Though it has no intrinsic value, money acts as a universal medium of exchange that can stand in for other goods and services. In this way, money acts as a repository of surplus value. Goods are produced and exchanged for money that is then used for acquiring other goods, as explained by Victoria Pynchon on Forbes.com.
In a barter economy, the exchange of goods and services depends on what Pynchon cites as an example of the economic "double coincidence of wants." To get a keg of nails from a blacksmith, for instance, a person has to determine what the blacksmith wants in exchange. If the blacksmith wants a side of beef that the person does not have, then no transaction can take place.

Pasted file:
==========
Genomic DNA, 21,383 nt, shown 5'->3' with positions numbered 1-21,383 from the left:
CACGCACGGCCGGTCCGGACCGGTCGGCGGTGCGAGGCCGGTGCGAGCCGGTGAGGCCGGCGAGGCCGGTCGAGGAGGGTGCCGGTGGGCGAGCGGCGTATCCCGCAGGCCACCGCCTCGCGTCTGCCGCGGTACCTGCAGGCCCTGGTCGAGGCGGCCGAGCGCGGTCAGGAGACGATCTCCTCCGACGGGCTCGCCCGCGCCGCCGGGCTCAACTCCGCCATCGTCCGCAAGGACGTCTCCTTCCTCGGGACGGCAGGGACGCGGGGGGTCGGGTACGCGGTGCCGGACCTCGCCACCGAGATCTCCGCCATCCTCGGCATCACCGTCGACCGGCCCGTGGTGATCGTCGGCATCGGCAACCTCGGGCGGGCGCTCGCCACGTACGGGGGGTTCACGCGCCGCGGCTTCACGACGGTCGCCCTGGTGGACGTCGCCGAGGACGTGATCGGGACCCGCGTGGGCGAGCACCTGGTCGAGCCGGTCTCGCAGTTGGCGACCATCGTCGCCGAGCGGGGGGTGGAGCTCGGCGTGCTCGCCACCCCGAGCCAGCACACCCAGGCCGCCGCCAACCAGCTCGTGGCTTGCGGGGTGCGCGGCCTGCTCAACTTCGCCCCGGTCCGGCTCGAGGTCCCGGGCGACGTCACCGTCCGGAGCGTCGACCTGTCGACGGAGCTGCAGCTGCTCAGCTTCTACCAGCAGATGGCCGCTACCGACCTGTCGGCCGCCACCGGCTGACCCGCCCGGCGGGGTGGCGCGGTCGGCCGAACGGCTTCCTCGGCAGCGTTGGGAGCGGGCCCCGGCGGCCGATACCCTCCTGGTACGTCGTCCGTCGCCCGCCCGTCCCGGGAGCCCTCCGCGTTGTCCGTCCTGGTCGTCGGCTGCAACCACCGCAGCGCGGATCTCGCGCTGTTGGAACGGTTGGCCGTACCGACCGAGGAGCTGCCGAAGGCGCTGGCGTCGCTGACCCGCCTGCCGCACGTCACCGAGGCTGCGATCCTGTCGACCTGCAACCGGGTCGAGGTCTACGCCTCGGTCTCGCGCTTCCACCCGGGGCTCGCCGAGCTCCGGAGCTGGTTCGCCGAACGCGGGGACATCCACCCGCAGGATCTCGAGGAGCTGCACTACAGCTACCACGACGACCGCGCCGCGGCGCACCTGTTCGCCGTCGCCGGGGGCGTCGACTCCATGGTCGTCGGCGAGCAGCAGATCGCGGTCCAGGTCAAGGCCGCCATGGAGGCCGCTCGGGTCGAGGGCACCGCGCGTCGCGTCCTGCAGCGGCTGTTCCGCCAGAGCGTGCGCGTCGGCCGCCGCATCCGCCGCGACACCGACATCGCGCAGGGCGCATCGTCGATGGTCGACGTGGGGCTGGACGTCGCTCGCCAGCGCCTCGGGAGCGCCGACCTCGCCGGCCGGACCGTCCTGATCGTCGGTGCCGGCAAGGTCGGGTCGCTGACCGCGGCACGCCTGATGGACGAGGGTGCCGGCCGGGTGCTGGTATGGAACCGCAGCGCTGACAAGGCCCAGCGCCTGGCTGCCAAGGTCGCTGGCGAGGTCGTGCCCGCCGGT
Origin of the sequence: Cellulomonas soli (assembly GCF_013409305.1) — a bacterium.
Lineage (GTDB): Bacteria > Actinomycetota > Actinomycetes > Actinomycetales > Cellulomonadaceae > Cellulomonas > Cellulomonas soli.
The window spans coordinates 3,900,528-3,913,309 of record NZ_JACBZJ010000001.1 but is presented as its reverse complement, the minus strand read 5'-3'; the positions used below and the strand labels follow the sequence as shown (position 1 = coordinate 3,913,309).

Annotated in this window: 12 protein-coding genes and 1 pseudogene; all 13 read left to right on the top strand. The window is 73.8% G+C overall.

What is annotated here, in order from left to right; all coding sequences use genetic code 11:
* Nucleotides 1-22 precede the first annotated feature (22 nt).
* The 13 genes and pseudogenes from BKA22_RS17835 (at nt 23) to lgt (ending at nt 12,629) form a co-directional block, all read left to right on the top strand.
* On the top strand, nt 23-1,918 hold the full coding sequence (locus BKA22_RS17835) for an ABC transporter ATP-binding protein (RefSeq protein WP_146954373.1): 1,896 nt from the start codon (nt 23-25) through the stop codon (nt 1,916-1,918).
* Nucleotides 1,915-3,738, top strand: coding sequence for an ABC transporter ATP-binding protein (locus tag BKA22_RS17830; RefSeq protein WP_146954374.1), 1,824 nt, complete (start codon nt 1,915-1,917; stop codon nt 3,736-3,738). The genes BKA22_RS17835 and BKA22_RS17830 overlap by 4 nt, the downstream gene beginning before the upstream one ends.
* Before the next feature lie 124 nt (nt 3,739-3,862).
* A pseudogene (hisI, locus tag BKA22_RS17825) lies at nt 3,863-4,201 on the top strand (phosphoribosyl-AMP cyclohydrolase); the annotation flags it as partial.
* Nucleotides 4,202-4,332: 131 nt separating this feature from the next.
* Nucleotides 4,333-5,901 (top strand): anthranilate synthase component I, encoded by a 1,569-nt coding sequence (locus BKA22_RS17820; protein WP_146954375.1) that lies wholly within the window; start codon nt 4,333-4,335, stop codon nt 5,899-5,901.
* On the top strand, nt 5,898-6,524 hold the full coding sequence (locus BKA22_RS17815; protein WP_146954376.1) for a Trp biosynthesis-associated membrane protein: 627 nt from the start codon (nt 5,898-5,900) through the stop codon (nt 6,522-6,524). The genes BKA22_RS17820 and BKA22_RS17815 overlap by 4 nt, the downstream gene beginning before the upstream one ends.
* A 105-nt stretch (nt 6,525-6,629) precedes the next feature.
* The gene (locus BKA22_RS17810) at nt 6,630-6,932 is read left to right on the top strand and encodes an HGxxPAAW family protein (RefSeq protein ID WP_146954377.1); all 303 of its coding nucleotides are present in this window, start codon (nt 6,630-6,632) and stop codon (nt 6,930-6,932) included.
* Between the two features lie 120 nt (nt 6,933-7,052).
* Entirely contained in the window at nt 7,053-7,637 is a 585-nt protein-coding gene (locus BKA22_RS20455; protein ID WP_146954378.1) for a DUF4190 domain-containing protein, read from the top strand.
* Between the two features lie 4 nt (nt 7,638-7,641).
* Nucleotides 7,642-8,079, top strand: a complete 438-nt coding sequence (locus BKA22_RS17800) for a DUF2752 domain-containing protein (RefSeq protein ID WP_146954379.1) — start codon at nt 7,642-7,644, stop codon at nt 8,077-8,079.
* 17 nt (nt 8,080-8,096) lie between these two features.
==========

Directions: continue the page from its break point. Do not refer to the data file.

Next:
Money bridges that gap. As described by About.com, a universal medium like money is always desirable and therefore, is always exchangeable for goods and services. To get that keg of nails, side of beef or any other product, it is no longer necessary to hunt for a particular good for bartering. Simply negotiate a price in cash and make the exchange. Since money is, in principle, accepted by everyone, the only limit to the goods a person can purchase with it is the amount of money he happens to possess.